On Tuesday (21.04.20) the End Violence Against Women Coalition submitted evidence to the Home Affairs Select Committee on the Home Office preparedness for COVID-19. The Committee had also previously heard oral evidence from voices within the sector in their session on 15th April.
The full submission is available here.
EVAW’s recommendations, drawn from our recent COVID-19 briefing (available here) included:
The immediate abolition of “no recourse to public funds” rules – national Government should abolish these rules now because they prevent migrant women who are experiencing or at risk of abuse accessing refuges and other support including healthcare, putting them and their children at serious risk. Many of these women are the backbone of the ‘invisible’ workforces on the frontlines now critical to tackling COVID-19 such as care workers, healthcare workers, cleaners and many others.
Emergency resourcing for the specialist violence against women and girls support sector – should be made available immediately in recognition of the increase in ‘demand’ which is already being felt across our sector, and to ensure crisis support is available at the volume needed. There should be a specific ring-fenced grant to the specialist Black and Minority Ethnic (BME) and migrant women’s support sector, recognising that many BME and migrant women will only access these services which are tailored to their support needs. There should also be an urgent conversation with our sector about current commissioning and tendering arrangements to consider the suspension of tendering and automatic extensions of existing contracts approaching their end. Consultation should start now on the post crisis situation, when support services expect to see a surge in help-seekers who present with multiple needs following the easing of lockdown measures, and then again, post-crisis.
Include abuse experts in crisis response planning at national government and every level – Home and Communities Secretaries should establish a high level crossgovernment working group with experts from the specialist women’s sector to track trends and plan to prevent all forms of violence against women and girls. The Domestic Abuse Commissioner and the Victims Commissioner should be invited to feed in directly to this and COBRA planning meetings; and the Devolved administrations, local government, police and health sector leaders should also take advice and input from abuse experts at their highest crisis response planning levels.
National governments should commission public awareness campaigns which builds on the Home Office campaign “You Are Not Alone” and is aimed at (1) potential perpetrators of abuse and (2) neighbours, friends and family. The former should encourage men to seek support if they think they may hurt their partner and family, while making clear that the public health crisis will not be accepted as an excuse for abuse. The latter should build on the advice to “friends and family if you are concerned” pages on the specialist women’s sectors’ websites (which are already seeing a surge in traffic) and enable people to take action when they have concerns. 3 These messages should feature in the daily Downing Street press conference and in paid-for, targeted social and traditional media spaces.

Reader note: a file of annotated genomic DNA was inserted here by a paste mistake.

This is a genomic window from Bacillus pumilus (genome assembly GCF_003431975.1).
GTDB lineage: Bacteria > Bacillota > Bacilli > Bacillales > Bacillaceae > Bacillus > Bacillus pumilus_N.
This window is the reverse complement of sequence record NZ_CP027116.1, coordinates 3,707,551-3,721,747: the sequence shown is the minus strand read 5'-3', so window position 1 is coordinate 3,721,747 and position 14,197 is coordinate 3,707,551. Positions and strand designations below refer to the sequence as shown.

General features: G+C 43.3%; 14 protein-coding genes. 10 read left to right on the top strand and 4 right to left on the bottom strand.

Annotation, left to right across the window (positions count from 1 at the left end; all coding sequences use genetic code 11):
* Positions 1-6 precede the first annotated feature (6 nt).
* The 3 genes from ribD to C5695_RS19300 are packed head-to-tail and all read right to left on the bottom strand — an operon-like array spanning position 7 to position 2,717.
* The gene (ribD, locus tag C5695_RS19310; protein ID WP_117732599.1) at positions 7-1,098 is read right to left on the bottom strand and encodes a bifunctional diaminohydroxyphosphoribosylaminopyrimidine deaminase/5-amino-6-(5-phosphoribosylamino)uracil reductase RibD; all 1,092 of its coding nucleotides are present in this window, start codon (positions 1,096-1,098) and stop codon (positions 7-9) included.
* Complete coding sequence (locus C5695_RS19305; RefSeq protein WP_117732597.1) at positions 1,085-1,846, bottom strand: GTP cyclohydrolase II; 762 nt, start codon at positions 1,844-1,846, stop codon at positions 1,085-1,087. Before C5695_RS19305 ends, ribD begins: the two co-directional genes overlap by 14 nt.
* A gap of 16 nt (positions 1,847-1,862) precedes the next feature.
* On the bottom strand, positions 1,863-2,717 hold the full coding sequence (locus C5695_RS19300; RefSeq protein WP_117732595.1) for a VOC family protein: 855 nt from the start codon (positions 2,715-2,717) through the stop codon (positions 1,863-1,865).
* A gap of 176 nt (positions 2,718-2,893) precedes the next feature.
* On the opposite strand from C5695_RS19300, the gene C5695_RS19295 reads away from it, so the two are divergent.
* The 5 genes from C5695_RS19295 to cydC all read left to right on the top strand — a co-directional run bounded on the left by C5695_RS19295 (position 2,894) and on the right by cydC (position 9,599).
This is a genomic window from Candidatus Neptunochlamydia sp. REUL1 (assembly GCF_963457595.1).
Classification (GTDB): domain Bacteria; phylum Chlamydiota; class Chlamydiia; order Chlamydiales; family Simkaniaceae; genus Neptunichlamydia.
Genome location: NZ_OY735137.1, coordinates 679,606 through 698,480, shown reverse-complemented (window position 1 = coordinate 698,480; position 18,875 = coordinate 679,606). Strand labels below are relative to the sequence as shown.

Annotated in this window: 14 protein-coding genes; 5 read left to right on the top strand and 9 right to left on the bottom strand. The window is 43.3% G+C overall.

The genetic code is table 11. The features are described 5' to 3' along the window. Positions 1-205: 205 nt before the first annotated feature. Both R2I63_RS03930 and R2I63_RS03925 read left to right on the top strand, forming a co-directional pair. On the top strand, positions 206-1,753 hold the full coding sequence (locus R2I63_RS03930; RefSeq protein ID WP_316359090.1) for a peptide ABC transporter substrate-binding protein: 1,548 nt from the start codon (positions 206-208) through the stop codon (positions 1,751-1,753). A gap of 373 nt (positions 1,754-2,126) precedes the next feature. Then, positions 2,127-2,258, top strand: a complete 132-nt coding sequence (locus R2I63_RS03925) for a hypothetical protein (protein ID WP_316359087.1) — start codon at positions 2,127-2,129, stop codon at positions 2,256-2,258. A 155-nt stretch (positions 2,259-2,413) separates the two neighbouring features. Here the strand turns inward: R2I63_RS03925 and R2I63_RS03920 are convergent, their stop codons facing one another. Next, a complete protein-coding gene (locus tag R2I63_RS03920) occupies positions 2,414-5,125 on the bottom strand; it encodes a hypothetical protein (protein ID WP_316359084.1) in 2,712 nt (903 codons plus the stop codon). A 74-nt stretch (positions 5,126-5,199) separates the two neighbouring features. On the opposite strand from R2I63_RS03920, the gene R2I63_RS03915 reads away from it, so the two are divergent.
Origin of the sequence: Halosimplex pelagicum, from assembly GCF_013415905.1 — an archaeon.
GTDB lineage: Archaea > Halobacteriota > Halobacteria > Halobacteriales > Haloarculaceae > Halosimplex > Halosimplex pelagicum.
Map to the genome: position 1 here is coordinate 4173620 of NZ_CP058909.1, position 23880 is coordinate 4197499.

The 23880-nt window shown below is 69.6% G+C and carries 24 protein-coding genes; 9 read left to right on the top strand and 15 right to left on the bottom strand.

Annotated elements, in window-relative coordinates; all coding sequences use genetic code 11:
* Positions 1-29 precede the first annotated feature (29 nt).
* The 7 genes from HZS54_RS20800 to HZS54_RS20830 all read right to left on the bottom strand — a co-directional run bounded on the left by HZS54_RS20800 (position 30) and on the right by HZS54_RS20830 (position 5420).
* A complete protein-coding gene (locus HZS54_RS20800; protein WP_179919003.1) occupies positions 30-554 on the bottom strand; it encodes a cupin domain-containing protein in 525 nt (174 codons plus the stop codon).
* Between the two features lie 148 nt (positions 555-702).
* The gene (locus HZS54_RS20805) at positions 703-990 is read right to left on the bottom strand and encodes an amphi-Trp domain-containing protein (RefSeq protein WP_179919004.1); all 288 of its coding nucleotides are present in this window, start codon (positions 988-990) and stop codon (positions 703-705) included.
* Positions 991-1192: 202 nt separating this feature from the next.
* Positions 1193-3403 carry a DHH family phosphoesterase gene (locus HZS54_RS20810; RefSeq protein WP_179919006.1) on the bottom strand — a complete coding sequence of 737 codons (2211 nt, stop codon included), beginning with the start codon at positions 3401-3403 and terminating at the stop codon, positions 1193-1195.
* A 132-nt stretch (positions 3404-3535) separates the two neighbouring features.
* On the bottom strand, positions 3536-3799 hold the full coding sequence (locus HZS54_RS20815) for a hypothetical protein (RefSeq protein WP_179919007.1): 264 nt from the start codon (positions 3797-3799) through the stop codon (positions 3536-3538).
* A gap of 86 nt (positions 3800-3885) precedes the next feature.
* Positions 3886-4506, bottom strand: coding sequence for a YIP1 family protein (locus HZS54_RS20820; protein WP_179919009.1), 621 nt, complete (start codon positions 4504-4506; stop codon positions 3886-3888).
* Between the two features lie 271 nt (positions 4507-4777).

All system leaders should indicate that you are maintaining your vigilance and levels of service to prevent violence against women and children – these include Police Chief Constables and Police and Crime Commissioners; local authority leaders; housing providers; children’s social care leaders; school leaders; senior figures in the welfare system and health leaders.
Proactively locate and plan to protect the most vulnerable – All system leaders, including those in councils, health and policing, should proactively seek out and develop strategies to support women and girls with additional needs and/or barriers to support. The specialist women’s sector’s expertise can help to do this. Think through the threats and needs that could come up for these women and plan to prevent abuse and ensure protection. These women and girls include: those facing domestic and sexual violence already; disabled women and girls; BME women and girls; girls who are not in school; migrant women; trafficked women and girls; homeless women; women in prison; women in immigration detention; and women in prostitution and other forms of sexual exploitation. Urgently review and upgrade the police, social care and school protocols on responding to reports of missing children and adults as a matter of urgency. Make the multi-agency agreements needed now to ensure there are safe reporting pathways for women regardless of their immigration status (women must face zero risk of being treated as immigration offenders when seeking justice or protection).
For more information please see our full submission: EVAW Covid-19 Inquiry Submission